Temple or Shrine?...Which is it?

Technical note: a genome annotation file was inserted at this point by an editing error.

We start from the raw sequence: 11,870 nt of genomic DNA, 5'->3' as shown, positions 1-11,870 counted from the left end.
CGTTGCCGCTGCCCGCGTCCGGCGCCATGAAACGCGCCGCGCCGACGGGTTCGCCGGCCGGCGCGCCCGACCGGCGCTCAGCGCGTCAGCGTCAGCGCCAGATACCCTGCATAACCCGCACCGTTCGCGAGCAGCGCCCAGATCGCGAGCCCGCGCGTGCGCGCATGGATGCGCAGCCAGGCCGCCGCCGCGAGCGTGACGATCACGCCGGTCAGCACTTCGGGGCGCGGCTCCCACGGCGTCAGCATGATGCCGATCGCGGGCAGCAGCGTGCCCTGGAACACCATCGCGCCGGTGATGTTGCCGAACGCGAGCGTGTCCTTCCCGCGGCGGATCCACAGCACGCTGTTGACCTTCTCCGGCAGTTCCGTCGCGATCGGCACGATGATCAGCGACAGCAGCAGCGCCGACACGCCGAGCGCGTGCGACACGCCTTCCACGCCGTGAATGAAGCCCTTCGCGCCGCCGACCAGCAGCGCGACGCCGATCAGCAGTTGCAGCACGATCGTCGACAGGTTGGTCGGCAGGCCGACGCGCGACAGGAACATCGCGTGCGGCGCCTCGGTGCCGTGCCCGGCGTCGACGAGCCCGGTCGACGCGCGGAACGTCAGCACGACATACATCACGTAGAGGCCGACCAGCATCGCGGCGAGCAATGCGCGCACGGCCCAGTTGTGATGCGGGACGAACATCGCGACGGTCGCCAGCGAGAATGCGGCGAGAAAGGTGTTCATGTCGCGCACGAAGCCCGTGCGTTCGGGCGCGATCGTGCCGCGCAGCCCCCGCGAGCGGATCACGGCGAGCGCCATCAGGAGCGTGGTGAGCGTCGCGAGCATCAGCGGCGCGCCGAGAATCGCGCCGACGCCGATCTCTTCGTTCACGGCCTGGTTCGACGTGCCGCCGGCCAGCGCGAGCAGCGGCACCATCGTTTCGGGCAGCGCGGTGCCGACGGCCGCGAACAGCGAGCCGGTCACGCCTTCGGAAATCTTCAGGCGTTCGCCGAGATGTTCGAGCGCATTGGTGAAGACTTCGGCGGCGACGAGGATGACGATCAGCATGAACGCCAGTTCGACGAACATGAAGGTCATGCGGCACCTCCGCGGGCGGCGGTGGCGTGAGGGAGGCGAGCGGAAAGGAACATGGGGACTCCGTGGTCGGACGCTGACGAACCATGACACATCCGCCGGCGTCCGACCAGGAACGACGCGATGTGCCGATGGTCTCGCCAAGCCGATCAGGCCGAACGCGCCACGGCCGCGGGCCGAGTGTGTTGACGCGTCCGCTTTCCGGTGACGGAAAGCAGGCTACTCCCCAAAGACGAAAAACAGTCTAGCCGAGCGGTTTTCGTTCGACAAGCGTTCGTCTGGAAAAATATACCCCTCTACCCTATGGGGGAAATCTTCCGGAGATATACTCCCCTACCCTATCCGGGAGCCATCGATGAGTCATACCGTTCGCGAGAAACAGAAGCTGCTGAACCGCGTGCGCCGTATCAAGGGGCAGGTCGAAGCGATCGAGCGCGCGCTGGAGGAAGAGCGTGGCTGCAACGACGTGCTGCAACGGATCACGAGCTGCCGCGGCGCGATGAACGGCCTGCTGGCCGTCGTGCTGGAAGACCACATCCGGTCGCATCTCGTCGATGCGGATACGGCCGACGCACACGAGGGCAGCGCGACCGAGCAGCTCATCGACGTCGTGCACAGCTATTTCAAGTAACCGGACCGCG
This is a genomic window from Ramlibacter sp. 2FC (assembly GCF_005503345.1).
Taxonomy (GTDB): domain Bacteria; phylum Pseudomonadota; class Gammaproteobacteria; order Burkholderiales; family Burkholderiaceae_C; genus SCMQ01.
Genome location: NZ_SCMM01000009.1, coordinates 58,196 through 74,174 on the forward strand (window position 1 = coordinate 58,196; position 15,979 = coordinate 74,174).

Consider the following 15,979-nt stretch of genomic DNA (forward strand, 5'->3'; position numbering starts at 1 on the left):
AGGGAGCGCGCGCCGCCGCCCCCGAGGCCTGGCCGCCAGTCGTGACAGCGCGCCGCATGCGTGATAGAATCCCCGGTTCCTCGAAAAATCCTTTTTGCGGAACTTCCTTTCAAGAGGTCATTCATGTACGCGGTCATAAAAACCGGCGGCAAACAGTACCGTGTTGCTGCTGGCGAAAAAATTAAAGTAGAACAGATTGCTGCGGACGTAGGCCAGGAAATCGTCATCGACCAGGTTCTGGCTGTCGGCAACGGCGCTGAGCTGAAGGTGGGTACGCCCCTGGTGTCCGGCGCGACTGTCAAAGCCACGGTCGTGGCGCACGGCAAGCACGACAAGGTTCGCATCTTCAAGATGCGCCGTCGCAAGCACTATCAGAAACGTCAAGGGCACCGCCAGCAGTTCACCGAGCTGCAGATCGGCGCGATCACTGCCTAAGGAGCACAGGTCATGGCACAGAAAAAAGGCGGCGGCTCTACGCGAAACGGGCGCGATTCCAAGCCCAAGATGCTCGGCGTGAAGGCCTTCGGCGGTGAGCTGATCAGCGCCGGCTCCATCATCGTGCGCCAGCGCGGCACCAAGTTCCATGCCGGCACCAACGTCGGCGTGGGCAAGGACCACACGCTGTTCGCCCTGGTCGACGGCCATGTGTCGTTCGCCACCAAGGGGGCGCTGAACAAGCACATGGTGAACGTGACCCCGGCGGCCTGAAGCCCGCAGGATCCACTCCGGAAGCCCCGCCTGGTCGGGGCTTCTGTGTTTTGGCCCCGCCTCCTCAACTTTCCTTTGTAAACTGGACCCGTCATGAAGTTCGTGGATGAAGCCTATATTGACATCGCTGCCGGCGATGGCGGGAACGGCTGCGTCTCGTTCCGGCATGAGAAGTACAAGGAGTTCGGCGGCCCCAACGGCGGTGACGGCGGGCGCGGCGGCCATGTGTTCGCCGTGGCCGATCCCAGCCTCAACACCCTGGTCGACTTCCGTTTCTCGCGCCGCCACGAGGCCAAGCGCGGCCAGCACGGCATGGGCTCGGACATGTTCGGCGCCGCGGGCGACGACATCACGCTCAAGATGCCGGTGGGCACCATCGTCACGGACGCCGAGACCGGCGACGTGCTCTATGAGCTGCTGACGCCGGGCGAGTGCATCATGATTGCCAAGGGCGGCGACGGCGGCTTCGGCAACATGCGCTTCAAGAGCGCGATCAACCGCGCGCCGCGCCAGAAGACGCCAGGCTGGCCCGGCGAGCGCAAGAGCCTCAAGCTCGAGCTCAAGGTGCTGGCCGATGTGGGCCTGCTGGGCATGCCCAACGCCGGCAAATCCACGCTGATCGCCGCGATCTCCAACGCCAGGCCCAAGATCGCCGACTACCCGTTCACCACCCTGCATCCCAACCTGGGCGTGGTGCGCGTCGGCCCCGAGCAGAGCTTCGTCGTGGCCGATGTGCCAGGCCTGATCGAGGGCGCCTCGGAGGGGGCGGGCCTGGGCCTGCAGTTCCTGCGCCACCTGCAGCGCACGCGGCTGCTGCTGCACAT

Shinto is the indigenous religion of Japan, and its origin dates back to the earliest days of human civilization. In the epoch before recorded history, as in many other early cultures, the Japanese people formed strong family clans. Each clan had its own spiritual ideology, based on the belief that powerful deities called kami inhabit both heaven and earth. Every clan believed in its own ruling kami, as well as in kami spirits that reside in every geographic region, and even in the elements of nature itself, such as trees, rocks, rivers and mountains. The clan relied upon a shaman or diviner to aid them in appeasing and communicating with the kami. As the imperial Tenno clan, from which Japan's present emperor is descended, grew in power, its mythology became the foundation for the establishment of Shinto as a unified religious ideology. By the sixth century, around the same time the Chinese writing system was adopted by the people of Japan, the Shinto religion had a name. The Japanese called it kami no michi (the way of the gods), the Chinese pronunciation of which is shin tao. And although Shinto has no official founder, no ancient sacred scriptures, and no prescribed catechism, in the eighth century, between the years 712 and 720, the essential Shinto mythology was compiled into two texts titled Kojiki (Records of Ancient Matters) and Nihongi - Nihonshoki (Chronicles of Japan). These texts contain descriptions of the creation of the world by the kami of life and fertility, Izanagi and Izanami, the rise of the sun kami Amaterasu, as well as the pantheon of lesser kami, and the Tenno family lineage as they descended from the heavenly hosts. Architecture in Japan also began with Shinto shrines, simple rectangular structures with upright wooden supports, pitched gables and crossbeams covered with deeply thatched rice straw. The sacred grounds upon which they are built are called jinja. The shrine itself is enclosed with a surrounding wall and is accessed through a torii gate, often painted bright red and composed of two simple pillars with two horizontal lintels, which marks the passage from the mundane world into the realm of the transcendent. Inside the enclosure, a water trough called a temizuya is provided for purification before entering the main sanctuary, called the honden, which houses the shintai, the sacred image of the resident kami. Only shinshoku, Shinto priests, are allowed into the honden. Other visitors are restricted to an ante-room called the haiden. Two lion-like komainu figures called a and un are often seen guarding the path to the shrine, and some shrines include a special pavilion called the kaguraden for the performance of sacred dances. Shinto shrines usually face toward the south, or sometimes east, but never north or west. They are built of wood from hinoki trees, a variety of Japanese cypress, and are often surrounded by groves of sakaki trees (cleyera ochnacea), a kind of broadleaf evergreen that bears large black berries. The Shinto religion is devoted to the affairs of worldly existence, and the rites and beliefs of ancient times are still inherent in the performance of present day Shinto ceremonies. Offerings of food and other gifts are often made to the resident kami as a gesture of gratitude or supplication by priests and visitors, who summon the resident kami by clapping their hands and tugging on a thick rope attached to a bell. Many ceremonial rites are held in honor of the agricultural seasons, and the drone of Shinto priests can often be heard as they chant their sutras in homage to the presiding kami. And for a few hundred yen, most shrines offer little slips of paper called omikuji with fortune-telling messages printed on them. Those omikuji portending unfavorable predictions are tied to a tree or bush on the temple grounds in hopes that the resident kami will protect the unfortunate recipient from harm. Four other important life events also take place at shrines: Tanjo, the blessing and dedication of a newborn child; Shichi Go San, the blessing of children aged seven, five and three; Seijin Seki, Coming of Age Day for young people turning 20 years old; and Kekkon, the marriage ceremony. The most lively and elaborate event of all is the annual Omikoshi Matsuri, in which the sacred shintai image of the kami is placed in a portable shrine and paraded through the streets on the shoulders of the local patrons. There are more than 90,000 Shinto shrines in Japan, the most famous and important of which include: Ise Jingu - The Grand Shrines of Ise, located on the Shima Peninsula on the Pacific coast of Honshu, east of Kyoto and Osaka. This holiest of all places in Japan is the site of the first Shinto shrine and the spiritual enshrinement of all Japan's emperors. The jingu is comprised of over 100 shrines, including an Outer Shrine called Geku, built in the fifth century, and the Inner Shrine called Naiku, built in 260 A.D. Naiku houses the Sacred Mirror, one of the Three Imperial Regalia of Japan, given by the Sun Goddess Amaterasu to her grandson Ninigi no Mikoto when he descended to reign over earth. According to tradition, the Ise Shrines are completely rebuilt every 20 years, and although visitors are allowed on the premises, only members of the Imperial family are allowed inside Gekuand Naiku. Meiji Jingu - An enormous edifice located in the downtown Tokyo suburb of Shibuya, built at the turn of the 20th century to honor the Emperor Meiji and the restoration of the imperial throne. Heian Shrine - The Shrine of Peace and Tranquility, located in the heart of Kyoto, built in 1895 to celebrate the 1100th anniversary of the founding of Kyoto and dedicated to its founder, Emperor Kammu and to Emperor Komei, father of Emperor Meiji. Atsuta Shrine - The second most important shrine in Japan, located in the city of Nagoya, it houses Kusanagi no Tsurugi, the Sacred Sword, one of the Three Imperial Regalia, used by Prince Takeru Yamato in the third century to mow down a field of grass set ablaze by his enemies. Kasuga Shrine - One of Japan's most famous Shinto shrines, located on a hilltop in the ancient city of Nara, just outside Kyoto. Tame deer meander along the wooded path leading up to the shrine, which is lined with 10,000 stone lanterns.